After getting back I still had the Greenland part left to cover. I was late in the season and the world climate is really complicated to predict so skiing all the way from Ilulissat in Greenland to 82° was not an option, so again I had to make a decision….quit or find a alternative way. I found a sailboat that could take me from Ilulissat to Thule and that would solve all my problems. I would travel with a sailboat and I would cover the distance. After a few weeks I reached the north part of Greenland and I had to ski, kite and hike close to the coast line to be able to reach 82°. This spot was the exact location to where we where about to go from the North Pole so this would close the circle. I did not want to go out on the big ice cap since the crevasses where bad and the melt water was covering the ice. I followed the coast to Lincoln sea and then after 525 days I had made all the distances between the poles.
There was no possibility to do all distances in one stretch, but I can proudly say that I have covered all the distances from North Pole to South Pole with ski, sail, kite, climbing, hiking, kayak and bike.
The expedition between the poles was a challenge. Both physically and mentally. I have been forced to fight against time, nature and politics. I have been through minus 50 to plus 50. I have used everything from bike, skis and sailboat to climbing gear, swim suit and kites to able to travel through 19 countries. But I have been alone. During this long adventure the team is of course a very important part. I thank the over 20 persons who have traveled with me during this odyssey and I also thank the millions of followers who have followed me in media along the way. It has been fantastic that the expedition has been covered by up to a billion viewers through media like Wall street Journal, Financial Times, CNN, CBS, NBC, BBC, National Geographic, Playboy, GQ, TIME, Miami Herald, SVT, Terra.com, Wired etc.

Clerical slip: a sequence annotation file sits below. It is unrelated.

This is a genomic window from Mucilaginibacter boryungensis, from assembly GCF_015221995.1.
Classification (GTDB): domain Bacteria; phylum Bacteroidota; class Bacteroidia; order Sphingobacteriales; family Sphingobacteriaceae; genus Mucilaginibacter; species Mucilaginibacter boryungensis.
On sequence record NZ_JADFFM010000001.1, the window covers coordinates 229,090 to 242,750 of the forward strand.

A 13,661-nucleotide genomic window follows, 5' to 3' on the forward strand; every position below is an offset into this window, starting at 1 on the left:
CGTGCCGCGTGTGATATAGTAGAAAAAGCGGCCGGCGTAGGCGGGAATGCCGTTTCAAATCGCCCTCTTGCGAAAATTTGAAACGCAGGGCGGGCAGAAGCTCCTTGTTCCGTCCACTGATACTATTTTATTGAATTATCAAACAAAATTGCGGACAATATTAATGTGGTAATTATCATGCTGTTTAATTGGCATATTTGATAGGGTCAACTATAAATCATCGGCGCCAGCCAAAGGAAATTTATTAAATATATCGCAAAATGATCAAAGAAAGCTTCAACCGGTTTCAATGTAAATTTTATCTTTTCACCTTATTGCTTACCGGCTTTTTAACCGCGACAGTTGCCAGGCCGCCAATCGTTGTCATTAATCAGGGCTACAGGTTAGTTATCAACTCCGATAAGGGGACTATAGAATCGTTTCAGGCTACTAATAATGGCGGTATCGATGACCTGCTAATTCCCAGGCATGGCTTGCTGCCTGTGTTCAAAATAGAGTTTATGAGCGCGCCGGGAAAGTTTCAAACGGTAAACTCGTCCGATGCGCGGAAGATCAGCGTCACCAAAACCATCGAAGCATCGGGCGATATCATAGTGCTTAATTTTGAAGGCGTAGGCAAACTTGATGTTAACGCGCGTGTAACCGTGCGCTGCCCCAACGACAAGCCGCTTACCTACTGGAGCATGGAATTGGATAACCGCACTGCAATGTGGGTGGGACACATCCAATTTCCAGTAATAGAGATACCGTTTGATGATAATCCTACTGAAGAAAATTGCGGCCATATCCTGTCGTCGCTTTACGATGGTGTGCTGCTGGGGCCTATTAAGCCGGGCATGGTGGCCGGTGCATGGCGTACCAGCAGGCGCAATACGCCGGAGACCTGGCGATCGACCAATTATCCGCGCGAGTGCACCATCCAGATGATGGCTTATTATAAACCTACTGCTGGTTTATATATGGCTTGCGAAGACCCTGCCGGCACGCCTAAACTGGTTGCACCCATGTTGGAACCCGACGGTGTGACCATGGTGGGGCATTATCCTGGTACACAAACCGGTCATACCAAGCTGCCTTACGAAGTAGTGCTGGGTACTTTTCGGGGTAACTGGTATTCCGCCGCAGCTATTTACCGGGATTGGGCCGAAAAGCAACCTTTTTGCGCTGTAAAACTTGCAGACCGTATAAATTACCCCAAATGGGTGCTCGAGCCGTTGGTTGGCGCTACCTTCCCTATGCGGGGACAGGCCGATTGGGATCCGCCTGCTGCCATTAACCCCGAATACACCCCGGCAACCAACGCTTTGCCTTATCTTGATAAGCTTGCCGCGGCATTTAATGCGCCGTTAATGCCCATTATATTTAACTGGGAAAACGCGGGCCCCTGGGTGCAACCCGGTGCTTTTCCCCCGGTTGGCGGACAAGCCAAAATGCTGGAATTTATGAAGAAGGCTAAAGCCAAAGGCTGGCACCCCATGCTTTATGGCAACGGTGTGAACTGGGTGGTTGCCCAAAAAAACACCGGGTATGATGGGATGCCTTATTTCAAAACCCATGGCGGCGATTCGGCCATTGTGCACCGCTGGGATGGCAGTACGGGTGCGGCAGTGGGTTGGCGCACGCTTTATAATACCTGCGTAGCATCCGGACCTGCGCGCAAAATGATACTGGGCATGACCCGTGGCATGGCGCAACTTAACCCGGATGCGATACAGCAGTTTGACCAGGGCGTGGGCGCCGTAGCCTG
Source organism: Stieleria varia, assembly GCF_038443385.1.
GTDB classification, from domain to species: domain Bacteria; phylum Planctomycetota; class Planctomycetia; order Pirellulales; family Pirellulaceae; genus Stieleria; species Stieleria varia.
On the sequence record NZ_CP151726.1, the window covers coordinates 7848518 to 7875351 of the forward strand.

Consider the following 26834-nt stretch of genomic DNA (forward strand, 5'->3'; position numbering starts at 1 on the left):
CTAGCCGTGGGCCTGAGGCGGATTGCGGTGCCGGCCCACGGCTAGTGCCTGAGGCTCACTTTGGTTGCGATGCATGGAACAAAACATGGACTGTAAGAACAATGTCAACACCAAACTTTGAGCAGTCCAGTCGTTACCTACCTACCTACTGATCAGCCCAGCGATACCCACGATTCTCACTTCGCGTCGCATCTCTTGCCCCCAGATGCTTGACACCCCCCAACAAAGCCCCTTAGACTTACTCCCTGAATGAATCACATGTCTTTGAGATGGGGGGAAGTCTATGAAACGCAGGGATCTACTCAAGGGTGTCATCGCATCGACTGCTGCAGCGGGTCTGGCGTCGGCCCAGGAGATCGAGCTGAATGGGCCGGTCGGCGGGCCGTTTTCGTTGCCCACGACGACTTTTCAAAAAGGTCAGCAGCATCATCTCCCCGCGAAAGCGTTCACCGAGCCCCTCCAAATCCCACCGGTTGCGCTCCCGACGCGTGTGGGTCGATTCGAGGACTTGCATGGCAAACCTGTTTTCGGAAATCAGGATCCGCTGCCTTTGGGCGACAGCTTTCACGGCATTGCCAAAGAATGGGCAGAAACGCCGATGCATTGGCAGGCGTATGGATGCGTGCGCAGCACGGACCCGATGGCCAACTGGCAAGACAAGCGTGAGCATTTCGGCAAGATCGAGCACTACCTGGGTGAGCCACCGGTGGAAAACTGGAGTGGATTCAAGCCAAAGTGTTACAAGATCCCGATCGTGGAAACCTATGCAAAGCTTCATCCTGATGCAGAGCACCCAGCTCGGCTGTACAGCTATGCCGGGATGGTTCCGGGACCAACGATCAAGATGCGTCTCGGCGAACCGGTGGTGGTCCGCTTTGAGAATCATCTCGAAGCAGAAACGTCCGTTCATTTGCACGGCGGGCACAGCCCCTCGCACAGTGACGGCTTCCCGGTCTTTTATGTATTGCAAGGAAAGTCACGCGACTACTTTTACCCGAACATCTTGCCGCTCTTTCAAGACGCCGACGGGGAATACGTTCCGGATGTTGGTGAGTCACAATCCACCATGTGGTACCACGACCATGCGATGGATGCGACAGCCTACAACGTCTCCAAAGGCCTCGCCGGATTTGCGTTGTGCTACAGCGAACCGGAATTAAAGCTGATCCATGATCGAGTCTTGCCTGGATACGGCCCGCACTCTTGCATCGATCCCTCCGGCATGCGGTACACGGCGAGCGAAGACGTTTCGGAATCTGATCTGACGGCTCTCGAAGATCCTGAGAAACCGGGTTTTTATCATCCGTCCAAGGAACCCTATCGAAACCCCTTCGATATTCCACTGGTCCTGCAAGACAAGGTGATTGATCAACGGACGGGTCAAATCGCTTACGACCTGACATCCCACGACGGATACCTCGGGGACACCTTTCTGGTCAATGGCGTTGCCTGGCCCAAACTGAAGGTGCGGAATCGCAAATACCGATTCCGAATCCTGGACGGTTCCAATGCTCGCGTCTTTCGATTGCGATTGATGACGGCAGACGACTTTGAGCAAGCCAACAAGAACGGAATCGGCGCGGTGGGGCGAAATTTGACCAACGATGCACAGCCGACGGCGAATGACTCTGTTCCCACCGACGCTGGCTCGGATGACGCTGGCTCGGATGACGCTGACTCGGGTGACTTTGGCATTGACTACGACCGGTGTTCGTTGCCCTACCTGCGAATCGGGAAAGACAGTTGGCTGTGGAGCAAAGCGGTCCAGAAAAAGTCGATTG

To predict an expedition is always the most difficult and during this expedition I had to take new routes, find different solutions to problems and fight with time. But I never gave up and even if I had to go back and fulfill distances I never even thought about giving up. With two broken ribs, injured back, hurting knee and frostbites on nose, fingers and toes I was many times thinking “why am I doing this?….when is this going to stop?”.
When I climbed Everest I was told that no matter how hard it will be, it will be worth it afterwards. This was something I took with on Pole2Pole. I knew that I would had to fight the pain and the time and now 18 months later I am back home and guess what?
It was worth it….
Everything is possible – the Impossible just takes more time
Johan Ernst Nilson